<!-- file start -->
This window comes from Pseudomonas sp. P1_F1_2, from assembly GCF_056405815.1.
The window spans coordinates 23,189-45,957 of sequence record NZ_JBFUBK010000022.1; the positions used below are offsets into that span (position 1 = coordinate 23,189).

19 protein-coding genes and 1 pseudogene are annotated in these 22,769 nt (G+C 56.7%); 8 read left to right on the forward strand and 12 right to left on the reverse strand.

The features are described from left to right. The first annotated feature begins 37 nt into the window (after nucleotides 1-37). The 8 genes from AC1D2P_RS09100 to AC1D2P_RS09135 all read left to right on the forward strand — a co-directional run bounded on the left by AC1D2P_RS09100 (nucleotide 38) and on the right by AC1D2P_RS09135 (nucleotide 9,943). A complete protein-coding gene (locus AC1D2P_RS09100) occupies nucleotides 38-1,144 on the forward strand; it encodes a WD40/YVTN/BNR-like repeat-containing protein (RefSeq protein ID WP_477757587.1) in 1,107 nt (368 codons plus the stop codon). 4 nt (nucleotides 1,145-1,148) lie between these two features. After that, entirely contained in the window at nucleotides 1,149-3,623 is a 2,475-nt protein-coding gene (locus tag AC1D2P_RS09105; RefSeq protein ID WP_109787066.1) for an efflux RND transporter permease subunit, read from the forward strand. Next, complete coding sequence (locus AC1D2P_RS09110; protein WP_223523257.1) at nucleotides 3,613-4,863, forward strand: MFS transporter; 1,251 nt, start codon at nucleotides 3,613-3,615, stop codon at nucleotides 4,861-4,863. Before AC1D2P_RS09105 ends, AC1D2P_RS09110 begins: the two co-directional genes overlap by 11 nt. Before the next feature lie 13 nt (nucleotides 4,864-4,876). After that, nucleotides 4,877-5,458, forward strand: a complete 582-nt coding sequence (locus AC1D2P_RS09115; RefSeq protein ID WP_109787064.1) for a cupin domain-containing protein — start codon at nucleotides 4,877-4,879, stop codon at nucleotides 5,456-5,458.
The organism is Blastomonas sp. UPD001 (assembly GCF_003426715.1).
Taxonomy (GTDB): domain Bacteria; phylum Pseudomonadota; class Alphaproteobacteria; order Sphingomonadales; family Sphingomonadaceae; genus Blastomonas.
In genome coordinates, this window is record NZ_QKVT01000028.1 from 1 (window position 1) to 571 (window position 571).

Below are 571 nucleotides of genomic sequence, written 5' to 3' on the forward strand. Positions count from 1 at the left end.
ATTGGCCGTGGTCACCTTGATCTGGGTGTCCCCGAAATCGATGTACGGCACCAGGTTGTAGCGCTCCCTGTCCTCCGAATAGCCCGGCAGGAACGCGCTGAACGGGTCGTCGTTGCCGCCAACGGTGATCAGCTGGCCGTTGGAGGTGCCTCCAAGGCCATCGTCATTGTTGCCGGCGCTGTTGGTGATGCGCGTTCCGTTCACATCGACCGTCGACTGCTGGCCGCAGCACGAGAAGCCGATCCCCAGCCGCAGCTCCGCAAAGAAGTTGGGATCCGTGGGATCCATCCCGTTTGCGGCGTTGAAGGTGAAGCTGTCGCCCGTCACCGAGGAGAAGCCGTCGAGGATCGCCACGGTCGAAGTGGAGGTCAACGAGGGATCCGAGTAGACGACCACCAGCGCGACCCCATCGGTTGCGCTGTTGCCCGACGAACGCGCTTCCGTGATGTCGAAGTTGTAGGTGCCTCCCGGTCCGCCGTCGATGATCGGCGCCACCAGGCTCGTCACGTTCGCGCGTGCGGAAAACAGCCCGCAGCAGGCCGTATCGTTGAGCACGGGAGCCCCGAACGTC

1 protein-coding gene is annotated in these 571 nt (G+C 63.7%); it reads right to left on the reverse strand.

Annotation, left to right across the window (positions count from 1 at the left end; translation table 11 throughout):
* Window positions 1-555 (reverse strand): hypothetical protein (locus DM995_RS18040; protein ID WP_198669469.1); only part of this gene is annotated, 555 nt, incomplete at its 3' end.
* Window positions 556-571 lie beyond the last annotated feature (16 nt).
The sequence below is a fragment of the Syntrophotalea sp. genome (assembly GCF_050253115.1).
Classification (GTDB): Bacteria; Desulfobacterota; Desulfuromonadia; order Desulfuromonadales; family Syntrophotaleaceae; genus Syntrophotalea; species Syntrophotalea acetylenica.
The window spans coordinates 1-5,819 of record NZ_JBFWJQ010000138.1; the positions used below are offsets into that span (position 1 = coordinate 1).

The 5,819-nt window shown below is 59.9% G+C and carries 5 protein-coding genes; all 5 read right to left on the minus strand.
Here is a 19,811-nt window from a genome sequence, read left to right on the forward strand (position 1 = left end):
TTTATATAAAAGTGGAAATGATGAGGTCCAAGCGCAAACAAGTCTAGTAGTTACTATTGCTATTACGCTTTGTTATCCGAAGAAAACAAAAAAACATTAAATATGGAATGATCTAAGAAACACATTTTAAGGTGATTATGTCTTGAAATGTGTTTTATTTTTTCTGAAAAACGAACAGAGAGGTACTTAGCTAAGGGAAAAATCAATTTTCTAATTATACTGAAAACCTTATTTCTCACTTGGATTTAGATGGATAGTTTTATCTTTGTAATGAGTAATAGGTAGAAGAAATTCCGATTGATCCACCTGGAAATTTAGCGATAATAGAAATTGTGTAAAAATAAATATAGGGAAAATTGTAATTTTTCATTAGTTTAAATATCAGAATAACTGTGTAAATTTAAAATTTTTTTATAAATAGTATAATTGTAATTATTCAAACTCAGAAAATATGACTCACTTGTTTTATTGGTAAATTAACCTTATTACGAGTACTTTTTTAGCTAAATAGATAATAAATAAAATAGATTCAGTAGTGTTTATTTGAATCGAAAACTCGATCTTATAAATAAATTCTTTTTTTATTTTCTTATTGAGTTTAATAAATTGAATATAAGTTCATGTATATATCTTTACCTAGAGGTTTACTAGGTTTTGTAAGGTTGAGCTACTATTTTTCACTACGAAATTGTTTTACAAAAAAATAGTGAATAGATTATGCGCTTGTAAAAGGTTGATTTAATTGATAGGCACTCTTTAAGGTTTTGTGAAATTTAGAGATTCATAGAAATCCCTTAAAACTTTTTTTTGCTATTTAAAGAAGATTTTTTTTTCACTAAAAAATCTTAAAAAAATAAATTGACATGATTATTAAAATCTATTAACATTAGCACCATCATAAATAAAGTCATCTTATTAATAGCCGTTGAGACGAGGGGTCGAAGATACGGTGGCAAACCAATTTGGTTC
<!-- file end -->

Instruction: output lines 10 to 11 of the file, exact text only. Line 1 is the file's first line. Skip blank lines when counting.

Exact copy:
1 protein-coding gene is annotated in these 571 nt (G+C 63.7%); it reads right to left on the reverse strand.

Annotation, left to right across the window (positions count from 1 at the left end; translation table 11 throughout):